Light Exposure during Days with Night, Outdoor, and Indoor Work

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DOI

  • Stine Daugaard, Department of Occupational Medicine, Danish Ramazinni Centre, Aarhus University Hospital, 8200 Aarhus, Denmark.
  • ,
  • Jakob Markvart, Department of Energy Performance, Indoor Environment and Sustainability of Buildings, Danish Building Research Institute, Aalborg University, 2450 Copenhagen, Denmark.
  • ,
  • Jens Peter Bonde, c Bispebjerg Hospital , Department of Occupational Medicine , Copenhagen , Denmark.
  • ,
  • Jens Christoffersen, Stakeholder Communications & Sustainability, VELUX A/S, Hoersholm, Denmark.
  • ,
  • Anne Helene Garde, The National Research Centre for the Working Environment, Copenhagen Denmark.
  • ,
  • Åse Marie Hansen, The National Research Centre for the Working Environment, Copenhagen Denmark., Department of Public Health, Section of Social Medicine, Institute of Public Health, University of Copenhagen, Copenhagen, Denmark.
  • ,
  • Vivi Schlünssen
  • Jesper Medom Vestergaard
  • Helene Tilma Vistisen
  • Henrik Albert Kolstad

OBJECTIVE: To assess light exposure during days with indoor, outdoor, and night work and days off work.

METHODS: Light intensity was continuously recorded for 7 days across the year among indoor (n = 170), outdoor (n = 151), and night workers (n = 188) in Denmark (55-56°N) equipped with a personal light recorder. White light intensity, duration above 80, 1000, and 2500 lux, and proportion of red, green, and blue light was depicted by time of the day and season for work days and days off work.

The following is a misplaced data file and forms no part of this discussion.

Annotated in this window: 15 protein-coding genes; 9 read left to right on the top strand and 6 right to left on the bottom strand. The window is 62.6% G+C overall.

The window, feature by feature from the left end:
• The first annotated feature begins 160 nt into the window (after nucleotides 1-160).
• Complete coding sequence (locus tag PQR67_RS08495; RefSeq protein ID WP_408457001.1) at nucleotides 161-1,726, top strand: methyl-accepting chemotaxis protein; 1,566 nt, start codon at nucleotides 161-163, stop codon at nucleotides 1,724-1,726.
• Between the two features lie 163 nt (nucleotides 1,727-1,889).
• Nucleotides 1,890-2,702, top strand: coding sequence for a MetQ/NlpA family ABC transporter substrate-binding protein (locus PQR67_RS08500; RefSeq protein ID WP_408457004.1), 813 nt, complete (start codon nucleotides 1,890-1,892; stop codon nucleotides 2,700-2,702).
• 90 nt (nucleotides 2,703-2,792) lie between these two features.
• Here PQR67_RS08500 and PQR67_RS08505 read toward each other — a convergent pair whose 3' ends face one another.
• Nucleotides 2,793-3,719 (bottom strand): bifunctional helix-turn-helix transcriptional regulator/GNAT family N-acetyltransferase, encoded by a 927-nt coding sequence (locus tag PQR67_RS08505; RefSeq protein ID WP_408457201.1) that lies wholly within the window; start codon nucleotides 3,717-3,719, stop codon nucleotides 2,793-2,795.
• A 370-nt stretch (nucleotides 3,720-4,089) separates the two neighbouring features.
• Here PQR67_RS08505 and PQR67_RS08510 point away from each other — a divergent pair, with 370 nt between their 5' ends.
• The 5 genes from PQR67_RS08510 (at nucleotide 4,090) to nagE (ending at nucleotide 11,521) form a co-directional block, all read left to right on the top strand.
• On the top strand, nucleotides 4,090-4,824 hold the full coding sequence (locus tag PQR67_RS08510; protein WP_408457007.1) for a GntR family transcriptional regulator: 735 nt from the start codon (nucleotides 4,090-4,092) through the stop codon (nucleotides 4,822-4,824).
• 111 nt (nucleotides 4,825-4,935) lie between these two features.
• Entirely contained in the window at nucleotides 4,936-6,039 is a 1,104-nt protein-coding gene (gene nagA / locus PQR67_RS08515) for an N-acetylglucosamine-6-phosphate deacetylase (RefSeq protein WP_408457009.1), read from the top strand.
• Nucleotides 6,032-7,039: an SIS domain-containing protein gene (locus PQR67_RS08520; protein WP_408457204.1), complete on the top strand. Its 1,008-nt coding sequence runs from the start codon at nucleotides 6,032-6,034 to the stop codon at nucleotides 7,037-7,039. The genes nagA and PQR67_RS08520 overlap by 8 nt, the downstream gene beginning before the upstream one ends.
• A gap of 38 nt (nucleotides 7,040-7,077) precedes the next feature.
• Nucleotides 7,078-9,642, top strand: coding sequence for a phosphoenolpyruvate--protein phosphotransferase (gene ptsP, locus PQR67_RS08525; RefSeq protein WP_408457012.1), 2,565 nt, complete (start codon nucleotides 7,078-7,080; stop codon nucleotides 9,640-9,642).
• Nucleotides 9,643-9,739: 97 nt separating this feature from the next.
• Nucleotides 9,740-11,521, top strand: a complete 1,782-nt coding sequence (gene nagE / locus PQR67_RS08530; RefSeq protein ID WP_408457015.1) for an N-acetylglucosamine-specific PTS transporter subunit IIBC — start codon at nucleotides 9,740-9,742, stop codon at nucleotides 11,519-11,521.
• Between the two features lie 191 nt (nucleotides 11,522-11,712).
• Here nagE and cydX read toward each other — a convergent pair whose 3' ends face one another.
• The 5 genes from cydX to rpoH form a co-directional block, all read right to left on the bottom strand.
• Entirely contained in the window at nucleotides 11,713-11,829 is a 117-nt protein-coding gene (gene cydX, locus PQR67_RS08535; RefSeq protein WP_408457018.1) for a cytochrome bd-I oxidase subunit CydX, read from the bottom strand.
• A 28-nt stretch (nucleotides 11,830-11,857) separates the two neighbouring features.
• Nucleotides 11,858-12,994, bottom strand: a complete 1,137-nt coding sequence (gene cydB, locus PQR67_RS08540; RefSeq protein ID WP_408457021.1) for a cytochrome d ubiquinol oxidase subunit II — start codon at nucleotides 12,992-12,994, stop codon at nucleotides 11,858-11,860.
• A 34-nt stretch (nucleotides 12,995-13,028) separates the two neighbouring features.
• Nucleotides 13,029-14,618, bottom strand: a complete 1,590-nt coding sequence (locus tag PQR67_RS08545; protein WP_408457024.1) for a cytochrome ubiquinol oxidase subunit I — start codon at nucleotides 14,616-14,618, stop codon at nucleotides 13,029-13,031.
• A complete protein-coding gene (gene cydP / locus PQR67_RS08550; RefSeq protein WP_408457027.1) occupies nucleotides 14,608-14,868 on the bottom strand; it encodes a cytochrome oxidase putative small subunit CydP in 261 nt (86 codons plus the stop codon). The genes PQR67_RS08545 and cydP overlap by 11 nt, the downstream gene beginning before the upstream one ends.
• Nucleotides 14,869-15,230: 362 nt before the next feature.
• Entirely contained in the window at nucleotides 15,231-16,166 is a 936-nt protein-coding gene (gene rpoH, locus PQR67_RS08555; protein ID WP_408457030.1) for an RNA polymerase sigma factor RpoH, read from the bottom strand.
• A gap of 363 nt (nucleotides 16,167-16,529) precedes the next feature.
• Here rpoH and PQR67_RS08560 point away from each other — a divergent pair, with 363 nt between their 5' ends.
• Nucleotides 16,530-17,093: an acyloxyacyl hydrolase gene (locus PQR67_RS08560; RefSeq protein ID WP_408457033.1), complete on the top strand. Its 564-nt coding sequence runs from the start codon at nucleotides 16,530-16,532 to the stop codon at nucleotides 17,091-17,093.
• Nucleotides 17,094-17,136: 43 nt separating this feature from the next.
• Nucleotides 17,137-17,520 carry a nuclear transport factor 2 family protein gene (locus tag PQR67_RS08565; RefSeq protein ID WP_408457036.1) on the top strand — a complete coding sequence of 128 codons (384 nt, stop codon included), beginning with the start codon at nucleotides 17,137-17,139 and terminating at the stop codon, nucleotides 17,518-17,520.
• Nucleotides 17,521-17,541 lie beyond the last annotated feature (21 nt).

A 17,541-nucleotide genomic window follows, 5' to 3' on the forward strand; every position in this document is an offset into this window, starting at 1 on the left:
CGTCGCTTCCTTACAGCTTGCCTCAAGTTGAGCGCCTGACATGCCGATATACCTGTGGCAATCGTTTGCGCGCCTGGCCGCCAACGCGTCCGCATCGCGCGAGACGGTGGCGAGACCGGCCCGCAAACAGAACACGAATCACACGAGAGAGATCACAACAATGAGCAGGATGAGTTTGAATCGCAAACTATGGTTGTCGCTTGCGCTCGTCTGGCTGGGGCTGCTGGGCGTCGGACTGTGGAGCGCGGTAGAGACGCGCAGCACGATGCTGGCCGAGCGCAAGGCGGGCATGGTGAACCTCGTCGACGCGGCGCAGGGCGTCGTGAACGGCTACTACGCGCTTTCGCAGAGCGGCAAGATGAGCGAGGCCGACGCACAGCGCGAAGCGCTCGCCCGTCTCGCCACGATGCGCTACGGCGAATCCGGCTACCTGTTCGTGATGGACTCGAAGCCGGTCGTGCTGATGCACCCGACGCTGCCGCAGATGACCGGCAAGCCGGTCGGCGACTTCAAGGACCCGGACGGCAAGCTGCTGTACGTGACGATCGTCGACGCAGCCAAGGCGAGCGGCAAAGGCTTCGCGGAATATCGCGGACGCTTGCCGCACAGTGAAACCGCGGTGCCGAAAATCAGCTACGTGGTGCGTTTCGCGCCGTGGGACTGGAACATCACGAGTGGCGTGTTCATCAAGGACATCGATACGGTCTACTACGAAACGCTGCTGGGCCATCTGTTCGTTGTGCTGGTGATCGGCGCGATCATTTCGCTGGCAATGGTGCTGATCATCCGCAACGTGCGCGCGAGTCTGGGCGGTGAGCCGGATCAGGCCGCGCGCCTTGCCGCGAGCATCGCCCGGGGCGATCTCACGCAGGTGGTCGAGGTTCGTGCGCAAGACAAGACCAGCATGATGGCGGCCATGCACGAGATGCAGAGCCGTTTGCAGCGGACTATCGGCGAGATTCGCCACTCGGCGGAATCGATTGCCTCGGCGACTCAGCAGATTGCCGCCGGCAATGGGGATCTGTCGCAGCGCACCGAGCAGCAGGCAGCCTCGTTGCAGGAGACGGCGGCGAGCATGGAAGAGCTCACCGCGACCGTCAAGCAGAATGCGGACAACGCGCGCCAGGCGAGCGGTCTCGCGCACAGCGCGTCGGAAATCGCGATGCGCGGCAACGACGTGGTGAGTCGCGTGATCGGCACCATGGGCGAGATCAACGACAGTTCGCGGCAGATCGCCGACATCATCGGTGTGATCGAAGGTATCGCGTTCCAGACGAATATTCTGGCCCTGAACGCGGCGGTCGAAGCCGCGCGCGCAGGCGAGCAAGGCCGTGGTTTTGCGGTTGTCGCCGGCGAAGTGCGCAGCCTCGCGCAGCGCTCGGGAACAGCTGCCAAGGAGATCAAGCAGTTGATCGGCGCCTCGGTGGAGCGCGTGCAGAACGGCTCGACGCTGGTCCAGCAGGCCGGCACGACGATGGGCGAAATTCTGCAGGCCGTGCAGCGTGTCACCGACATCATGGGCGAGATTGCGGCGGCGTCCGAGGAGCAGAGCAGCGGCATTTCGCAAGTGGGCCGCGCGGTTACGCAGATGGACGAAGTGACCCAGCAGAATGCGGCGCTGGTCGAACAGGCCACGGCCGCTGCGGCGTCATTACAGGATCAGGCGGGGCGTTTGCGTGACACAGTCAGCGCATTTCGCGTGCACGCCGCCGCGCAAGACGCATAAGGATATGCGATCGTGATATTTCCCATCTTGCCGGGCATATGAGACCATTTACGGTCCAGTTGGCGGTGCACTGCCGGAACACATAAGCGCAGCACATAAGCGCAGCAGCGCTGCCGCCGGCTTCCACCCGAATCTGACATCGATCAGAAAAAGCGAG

RESULTS: Indoor workers' average light exposure only intermittently exceeded 1000 lux during daytime working hours in summer and never in winter. During daytime working hours, most outdoor workers exceeded 2500 lux in summer and 1000 lux in winter. Night workers spent on average 10-50 min >80 lux when working night shifts. During days off work, indoor and night workers were exposed to higher light intensities than during work days and few differences were seen between indoor, outdoor, and night workers. The spectral composition of light was similar for indoor, outdoor, and night workers during days at and off work.

CONCLUSION: The night workers of this study were during night hours on average exposed for a limited time to light intensities expected to suppress melatonin. The indoor workers were exposed to light levels during daylight hours that may reduce general well-being and mood, especially in winter. Outdoor workers were during summer daylight hours exposed to light levels comparable to those used for the treatment of depression.

OriginalsprogEngelsk
TidsskriftAnnals of Work Exposures and Health
ISSN2398-7308
DOI
StatusE-pub ahead of print - 13 mar. 2019
Eksternt udgivetJa

Bibliografisk note

© The Author(s) 2019. Published by Oxford University Press on behalf of the British Occupational Hygiene Society.

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